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Hands off Paul Mescal, he's ours -and we're taking some Brit stars too

Emma Kelly


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Maynooth's Paul Mescal and Daisy Edgar-Jones were all smiles as they were reunited at the Bafta Television Awards 2020, but they made sure that they were socially distanced at the TV Centre in London. They joined host Richard Ayoade where they presented the first award of the evening. Photo: Dominic Lipinski/PA Wire

Maynooth's Paul Mescal and Daisy Edgar-Jones were all smiles as they were reunited at the Bafta Television Awards 2020, but they made sure that they were socially distanced at the TV Centre in London. They joined host Richard Ayoade where they presented the first award of the evening. Photo: Dominic Lipinski/PA Wire

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Normal People's Paul Mescal. Photo: Dominic Lipinski/PA Wire

Normal People's Paul Mescal. Photo: Dominic Lipinski/PA Wire

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Maynooth's Paul Mescal and Daisy Edgar-Jones were all smiles as they were reunited at the Bafta Television Awards 2020, but they made sure that they were socially distanced at the TV Centre in London. They joined host Richard Ayoade where they presented the first award of the evening. Photo: Dominic Lipinski/PA Wire

Ah, awards season. A time when parents finally get their payoff for years of paying for headshots and acting classes with a brief "I'd like to thank my mom and dad" before an ode to God and the production team. A film about a white saviour inevitably gets 10 nominations, and world history magically melts back by about 120 years to absorb Ireland back into the United Kingdom.

As sure as Ricky Gervais will collect a cheque for a 10-minute monologue that boils down to 'ooh, you're offended!', each awards season will inevitably feature an Irish star who is heaped with critical acclaim and given a badge saying 'British'.

This year, the dubious honour goes to Paul Mescal, who has proved he is the only person in the world having a good lockdown by being nominated at the Emmys for his breakthrough role as Connell Waldron in the adaptation of Sally Rooney's 'Normal People'.

It's a show that saw a thousand pearls clutched and the formation of fetishes for GAA shorts and silver chains the world over.

Minutes after the Emmy nominations were announced, articles popped up from the UK media, celebrating all of the British stars who had been honoured, such as Jodie Comer and Olivia Colman. 'The Guardian', 'The Sun' and 'The Mail' all referred to Maynooth-born-and-reared Mescal as 'leading the Brits' at the awards, conveniently forgetting that possibly the most Irish character of 2020 - he worked in Centra, for God's sake - is not British.

Poor Paul even had to take a break from celebrating to tweet "I'm Irish", causing headlines to be frantically edited and a show of patriotism last seen to mark the death of Jack Charlton - yes, someone we claimed as Irish, but that's beside the point - flooding Twitter.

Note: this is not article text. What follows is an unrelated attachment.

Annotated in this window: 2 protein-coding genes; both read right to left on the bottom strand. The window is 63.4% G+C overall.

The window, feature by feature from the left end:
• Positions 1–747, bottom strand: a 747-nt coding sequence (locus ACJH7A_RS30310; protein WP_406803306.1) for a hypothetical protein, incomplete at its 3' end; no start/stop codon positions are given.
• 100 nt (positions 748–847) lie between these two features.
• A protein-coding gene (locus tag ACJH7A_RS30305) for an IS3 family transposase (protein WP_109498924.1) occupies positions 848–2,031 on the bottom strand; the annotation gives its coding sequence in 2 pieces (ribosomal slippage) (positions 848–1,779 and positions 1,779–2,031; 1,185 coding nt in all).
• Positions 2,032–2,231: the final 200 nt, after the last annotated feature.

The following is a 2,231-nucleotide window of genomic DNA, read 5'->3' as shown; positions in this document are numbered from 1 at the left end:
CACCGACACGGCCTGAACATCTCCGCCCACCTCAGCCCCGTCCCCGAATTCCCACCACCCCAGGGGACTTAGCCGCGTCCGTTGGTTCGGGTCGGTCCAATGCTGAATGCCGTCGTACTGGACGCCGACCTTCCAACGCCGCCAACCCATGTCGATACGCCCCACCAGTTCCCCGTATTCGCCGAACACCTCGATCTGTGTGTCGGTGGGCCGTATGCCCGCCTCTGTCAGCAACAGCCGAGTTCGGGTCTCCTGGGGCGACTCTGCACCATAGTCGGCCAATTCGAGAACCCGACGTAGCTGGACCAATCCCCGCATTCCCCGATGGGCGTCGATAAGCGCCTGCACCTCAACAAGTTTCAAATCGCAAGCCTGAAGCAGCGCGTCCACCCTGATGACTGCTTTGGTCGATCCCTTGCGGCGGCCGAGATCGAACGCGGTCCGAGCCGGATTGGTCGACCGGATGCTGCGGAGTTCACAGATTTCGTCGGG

Much like Andy Murray's nationality switching from Scottish to British dependent on how successful he has been on the tennis court, Britain's obsession with claiming Irish talent, whether that's Saoirse Ronan, Cillian Murphy or Chris O'Dowd, has become a running joke. Funnily enough, nobody's ever claimed Graham Linehan, even though he lives in England.

But with the Mescal palaver - an Irishman playing a character who could only be more Irish if he performed monologues with a breakfast roll in his hand - the joke is starting to get old.

I spent the last seven years living in and loving London, but my blood boiled every time I was asked (and it happened on multiple occasions) if I'm from "southern Ireland or Northern Ireland".

What used to be brushed off as laziness or carelessness is often just ignorance, with many people genuinely not knowing the basics of Irish history and Britain's less-than-glowing role in it. Often, those making the headline gaffes don't know why somebody would be so offended by having their nationality replaced. Others know full well, and don't care.

It seems like any time something from our tiny little backwards island of leprechauns and potatoes becomes popular or cool, it is taken away to be washed of what made it Irish. Earlier this month, a tweet from a US writer went viral after she excitedly announced she'd written a pilot about Gráinne Mhaol, the pirate queen of Connacht, but said it would 'make more sense' to call her Grace if the show was being made in English.

It's always brilliant for Irish art and stories to be recognised, but not at the expense of having them stripped of their Irishness. 'Normal People' wouldn't have been a success if their names were Chad and Courtney and a Sligo secondary school's debs was replaced with a Floridian prom night. Equally, a legendary pirate queen shouldn't have to change her name to be palatable to others.

So I say, if Paul Mescal, Andrew Scott and Fiona Shaw are to be touted as British success stories this awards season, it's time to do some claiming of our own.

Jack Charlton is just the tip of the iceberg. Time to post out burgundy passports to Noel and Liam Gallagher. Phoebe Waller-Bridge's former husband was born in Galway - passport. Daniel Radcliffe's dad was born in Co Down. Mad how Harry Potter was an Irishman, right? And Daisy Edgar-Jones - well, anybody with a Sligo accent that good is clearly one of us.

Fáilte romhat go léir.

Irish Independent